You may have seen that the Department of Labor is going after Google for “extreme” gender pay discrimination. You can read the latest Google response via a blog post here.
So what’s happening and why does this matter?
Keep in mind that tech companies are especially notorious for gender hiring and pay issues. Many articles have addressed the ongoing struggle to keep women in technology-related jobs, and there is even a website/network dedicated to women empowering others in these roles: www.womenintechnology.org
Since the technology field is already dominated by men, it is only natural that there exists a potential for bias, either deliberate or unconscious, against others “not like me,” including gender and race/culture. Google’s own published workforce statistics for their technology jobs support some of this behavior:
Yes, Google’s tech workforce is 81% male and 57% white. That compares to the US averages of 49.2% male and 61.6% non-Hispanic, white in the 2015 data. Note that the Google ethnicity above shows their tech workforce is 37% Asian, whereas the US average in 2015 is 5.6% Asian, so that is skewing the white percentages down quite a bit.
So why does this matter? Can’t Google hire who they want and pay their employees what they want?
Well, no, they cannot. Google is a Federal contractor, so they are subject to the pay practice rules of the OFCCP (Office of Federal Contract Compliance Programs), which requires Federal contractors “take affirmative action to ensure that applicants are hired and employees are treated during employment without regard to race, creed, color or national origin.” Gender was added in 1967, but apparently it takes more than 50 years to get the task accomplished!
It also matters because Google is a household name – it is even the verb we use for searching for something online! So, Google should know that they are a huge target for any compliance concern. They should be preemptively monitoring their HR practices and procedures for any potential issue, but apparently they were behind on that front.
The initial charge from the OFCCP/Department of Labor was for gender pay discrimination from 2014 to 2015, and the suit was filed in court in 2016. Note that in the Google blog post cited above they note “In late 2016, we performed our most recent analysis across 52 different, major job categories, and found no gender pay gap.” Is that too late? What about 2015 data? Looks like they still have a legal issue from that time frame.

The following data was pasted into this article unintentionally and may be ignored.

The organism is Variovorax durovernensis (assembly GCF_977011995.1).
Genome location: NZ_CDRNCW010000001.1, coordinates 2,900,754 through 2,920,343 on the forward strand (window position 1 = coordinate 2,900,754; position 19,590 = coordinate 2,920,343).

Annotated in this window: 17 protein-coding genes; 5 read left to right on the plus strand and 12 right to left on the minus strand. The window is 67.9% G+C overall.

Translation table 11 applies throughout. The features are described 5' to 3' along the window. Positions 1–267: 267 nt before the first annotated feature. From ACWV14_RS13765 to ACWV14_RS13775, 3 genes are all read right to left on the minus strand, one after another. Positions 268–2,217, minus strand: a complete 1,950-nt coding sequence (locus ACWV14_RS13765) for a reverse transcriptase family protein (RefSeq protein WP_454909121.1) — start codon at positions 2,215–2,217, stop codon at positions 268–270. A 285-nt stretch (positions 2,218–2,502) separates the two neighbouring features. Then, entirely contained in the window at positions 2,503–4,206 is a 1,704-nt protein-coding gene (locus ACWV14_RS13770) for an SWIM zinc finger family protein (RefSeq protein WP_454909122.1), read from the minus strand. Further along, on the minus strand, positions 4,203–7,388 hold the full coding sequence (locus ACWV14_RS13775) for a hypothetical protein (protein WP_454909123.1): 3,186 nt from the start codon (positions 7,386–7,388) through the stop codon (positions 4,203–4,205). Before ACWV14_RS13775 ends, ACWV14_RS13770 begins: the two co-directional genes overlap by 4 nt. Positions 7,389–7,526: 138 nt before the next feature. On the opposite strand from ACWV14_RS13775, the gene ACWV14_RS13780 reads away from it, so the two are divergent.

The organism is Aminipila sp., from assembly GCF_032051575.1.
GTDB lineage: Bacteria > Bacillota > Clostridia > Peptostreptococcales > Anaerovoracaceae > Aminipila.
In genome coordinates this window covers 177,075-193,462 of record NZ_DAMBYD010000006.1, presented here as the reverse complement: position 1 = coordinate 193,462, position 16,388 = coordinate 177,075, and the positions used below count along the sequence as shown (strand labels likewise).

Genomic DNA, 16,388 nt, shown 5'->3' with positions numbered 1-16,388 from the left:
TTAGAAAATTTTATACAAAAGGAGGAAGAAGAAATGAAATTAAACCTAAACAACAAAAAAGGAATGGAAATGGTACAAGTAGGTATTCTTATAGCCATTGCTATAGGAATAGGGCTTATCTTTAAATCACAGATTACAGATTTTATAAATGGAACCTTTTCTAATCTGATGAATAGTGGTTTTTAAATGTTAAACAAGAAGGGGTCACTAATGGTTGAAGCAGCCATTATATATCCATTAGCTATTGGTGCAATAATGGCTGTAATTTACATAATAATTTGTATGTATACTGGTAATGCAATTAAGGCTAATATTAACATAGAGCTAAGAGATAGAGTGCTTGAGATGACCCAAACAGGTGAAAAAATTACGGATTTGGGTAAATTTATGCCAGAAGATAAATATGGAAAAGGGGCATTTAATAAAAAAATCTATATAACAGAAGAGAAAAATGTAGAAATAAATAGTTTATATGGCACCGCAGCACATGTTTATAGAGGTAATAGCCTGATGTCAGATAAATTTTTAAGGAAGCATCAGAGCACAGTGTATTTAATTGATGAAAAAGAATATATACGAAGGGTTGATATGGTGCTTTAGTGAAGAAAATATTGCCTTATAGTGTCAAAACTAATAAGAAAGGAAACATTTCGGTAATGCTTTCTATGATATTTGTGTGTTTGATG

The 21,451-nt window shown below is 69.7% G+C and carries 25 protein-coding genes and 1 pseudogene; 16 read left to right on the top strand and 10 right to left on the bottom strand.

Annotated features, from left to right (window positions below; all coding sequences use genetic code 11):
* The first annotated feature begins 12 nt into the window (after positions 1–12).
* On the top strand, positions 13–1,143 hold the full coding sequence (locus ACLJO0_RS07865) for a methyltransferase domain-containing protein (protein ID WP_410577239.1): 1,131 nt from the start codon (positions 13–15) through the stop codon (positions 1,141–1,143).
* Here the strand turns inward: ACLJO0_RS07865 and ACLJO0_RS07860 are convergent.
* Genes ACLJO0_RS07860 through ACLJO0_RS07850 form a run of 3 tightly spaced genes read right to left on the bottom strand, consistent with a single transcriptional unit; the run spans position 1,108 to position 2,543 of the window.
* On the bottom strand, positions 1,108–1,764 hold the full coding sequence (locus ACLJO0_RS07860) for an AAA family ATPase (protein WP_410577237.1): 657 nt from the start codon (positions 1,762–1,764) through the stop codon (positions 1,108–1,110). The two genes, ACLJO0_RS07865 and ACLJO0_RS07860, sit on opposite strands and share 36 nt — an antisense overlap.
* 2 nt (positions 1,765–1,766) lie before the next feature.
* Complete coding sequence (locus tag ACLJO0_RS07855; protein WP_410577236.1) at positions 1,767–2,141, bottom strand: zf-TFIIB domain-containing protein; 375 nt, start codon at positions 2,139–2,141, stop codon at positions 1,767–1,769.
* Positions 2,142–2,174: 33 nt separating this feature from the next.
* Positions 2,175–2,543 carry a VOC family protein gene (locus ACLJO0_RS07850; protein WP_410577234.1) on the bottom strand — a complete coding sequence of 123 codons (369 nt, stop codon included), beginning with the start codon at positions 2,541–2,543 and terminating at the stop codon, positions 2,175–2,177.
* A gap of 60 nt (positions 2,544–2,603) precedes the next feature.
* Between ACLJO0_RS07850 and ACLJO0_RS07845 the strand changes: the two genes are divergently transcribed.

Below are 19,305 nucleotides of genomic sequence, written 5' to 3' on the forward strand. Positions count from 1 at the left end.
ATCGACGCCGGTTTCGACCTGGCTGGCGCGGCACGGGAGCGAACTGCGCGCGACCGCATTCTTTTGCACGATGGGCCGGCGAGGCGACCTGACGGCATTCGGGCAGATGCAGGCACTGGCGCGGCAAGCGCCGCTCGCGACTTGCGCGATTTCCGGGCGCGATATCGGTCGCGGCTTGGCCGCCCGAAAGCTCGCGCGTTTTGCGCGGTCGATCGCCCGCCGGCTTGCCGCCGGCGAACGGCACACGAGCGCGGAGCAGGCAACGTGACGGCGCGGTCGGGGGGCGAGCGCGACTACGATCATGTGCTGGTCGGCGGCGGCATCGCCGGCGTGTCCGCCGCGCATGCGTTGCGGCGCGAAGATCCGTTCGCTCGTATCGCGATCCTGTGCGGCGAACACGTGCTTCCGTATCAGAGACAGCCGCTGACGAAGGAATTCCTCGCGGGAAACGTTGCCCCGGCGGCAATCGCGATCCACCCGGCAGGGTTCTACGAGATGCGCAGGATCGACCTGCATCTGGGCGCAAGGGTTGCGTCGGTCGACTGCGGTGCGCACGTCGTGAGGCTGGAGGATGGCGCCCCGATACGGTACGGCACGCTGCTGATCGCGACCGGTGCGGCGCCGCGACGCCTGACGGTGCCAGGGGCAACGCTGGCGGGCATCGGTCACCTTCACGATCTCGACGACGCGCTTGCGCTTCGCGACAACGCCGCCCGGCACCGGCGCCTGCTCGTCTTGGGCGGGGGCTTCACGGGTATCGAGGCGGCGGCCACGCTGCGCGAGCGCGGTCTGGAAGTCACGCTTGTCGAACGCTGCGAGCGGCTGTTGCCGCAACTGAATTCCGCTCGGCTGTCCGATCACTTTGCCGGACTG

I do appreciate that Google has published their compensation process online here: https://rework.withgoogle.com/guides/pay-equity/steps/introduction/. This is a valuable resource for other employers to use in their own compensation strategies. The blog post also notes that Google “recently expanded the analysis to cover race in the US.” That makes me cringe, because they actually should have been considering race before they were required to consider gender in pay equity issues, according to the OFCCP rules.
There are some lessons for all HR/Compensation managers from all of this:
- Have a compensation philosophy and use it as your mantra
- Define your jobs/requirements and classify them accordingly
- Stick to your structure and try to prevent outliers
- Assess your overall data at least annually and make adjustments where needed
- Push back on hiring managers when you see bias in hiring/compensation decisions, where appropriate
These are not easy steps for HR – we are often already considered the bureaucracy/red tape. However, this is one front that is worth pushing back on and your legal team will thank you when you can defend your decisions in court (and can back them up with the statistical data as evidence).